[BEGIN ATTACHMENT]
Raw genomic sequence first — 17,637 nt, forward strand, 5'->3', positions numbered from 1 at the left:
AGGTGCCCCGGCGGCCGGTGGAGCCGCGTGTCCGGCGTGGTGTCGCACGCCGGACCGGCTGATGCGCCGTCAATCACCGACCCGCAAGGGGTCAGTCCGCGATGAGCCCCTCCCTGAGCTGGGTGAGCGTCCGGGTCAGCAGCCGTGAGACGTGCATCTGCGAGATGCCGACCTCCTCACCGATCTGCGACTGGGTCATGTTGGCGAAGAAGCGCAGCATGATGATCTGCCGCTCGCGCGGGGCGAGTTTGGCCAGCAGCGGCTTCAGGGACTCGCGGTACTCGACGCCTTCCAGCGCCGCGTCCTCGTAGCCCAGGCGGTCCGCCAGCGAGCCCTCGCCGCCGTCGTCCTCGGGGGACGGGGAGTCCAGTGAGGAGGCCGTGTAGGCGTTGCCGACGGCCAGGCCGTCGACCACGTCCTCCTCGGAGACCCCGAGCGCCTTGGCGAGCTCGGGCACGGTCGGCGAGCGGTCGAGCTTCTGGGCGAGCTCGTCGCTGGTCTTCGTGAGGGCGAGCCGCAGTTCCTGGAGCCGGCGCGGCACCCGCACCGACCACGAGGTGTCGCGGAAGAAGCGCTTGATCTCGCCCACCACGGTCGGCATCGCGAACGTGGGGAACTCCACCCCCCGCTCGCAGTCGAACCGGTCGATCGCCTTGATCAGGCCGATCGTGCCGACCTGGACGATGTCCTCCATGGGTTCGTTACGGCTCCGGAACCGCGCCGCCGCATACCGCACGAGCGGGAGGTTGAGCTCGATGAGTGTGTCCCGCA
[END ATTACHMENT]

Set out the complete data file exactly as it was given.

Raw genomic sequence first — 17,637 nt, forward strand, 5'->3', positions numbered from 1 at the left:
AGGTGCCCCGGCGGCCGGTGGAGCCGCGTGTCCGGCGTGGTGTCGCACGCCGGACCGGCTGATGCGCCGTCAATCACCGACCCGCAAGGGGTCAGTCCGCGATGAGCCCCTCCCTGAGCTGGGTGAGCGTCCGGGTCAGCAGCCGTGAGACGTGCATCTGCGAGATGCCGACCTCCTCACCGATCTGCGACTGGGTCATGTTGGCGAAGAAGCGCAGCATGATGATCTGCCGCTCGCGCGGGGCGAGTTTGGCCAGCAGCGGCTTCAGGGACTCGCGGTACTCGACGCCTTCCAGCGCCGCGTCCTCGTAGCCCAGGCGGTCCGCCAGCGAGCCCTCGCCGCCGTCGTCCTCGGGGGACGGGGAGTCCAGTGAGGAGGCCGTGTAGGCGTTGCCGACGGCCAGGCCGTCGACCACGTCCTCCTCGGAGACCCCGAGCGCCTTGGCGAGCTCGGGCACGGTCGGCGAGCGGTCGAGCTTCTGGGCGAGCTCGTCGCTGGTCTTCGTGAGGGCGAGCCGCAGTTCCTGGAGCCGGCGCGGCACCCGCACCGACCACGAGGTGTCGCGGAAGAAGCGCTTGATCTCGCCCACCACGGTCGGCATCGCGAACGTGGGGAACTCCACCCCCCGCTCGCAGTCGAACCGGTCGATCGCCTTGATCAGGCCGATCGTGCCGACCTGGACGATGTCCTCCATGGGTTCGTTACGGCTCCGGAACCGCGCCGCCGCATACCGCACGAGCGGGAGGTTGAGCTCGATGAGTGTGTCCCGCA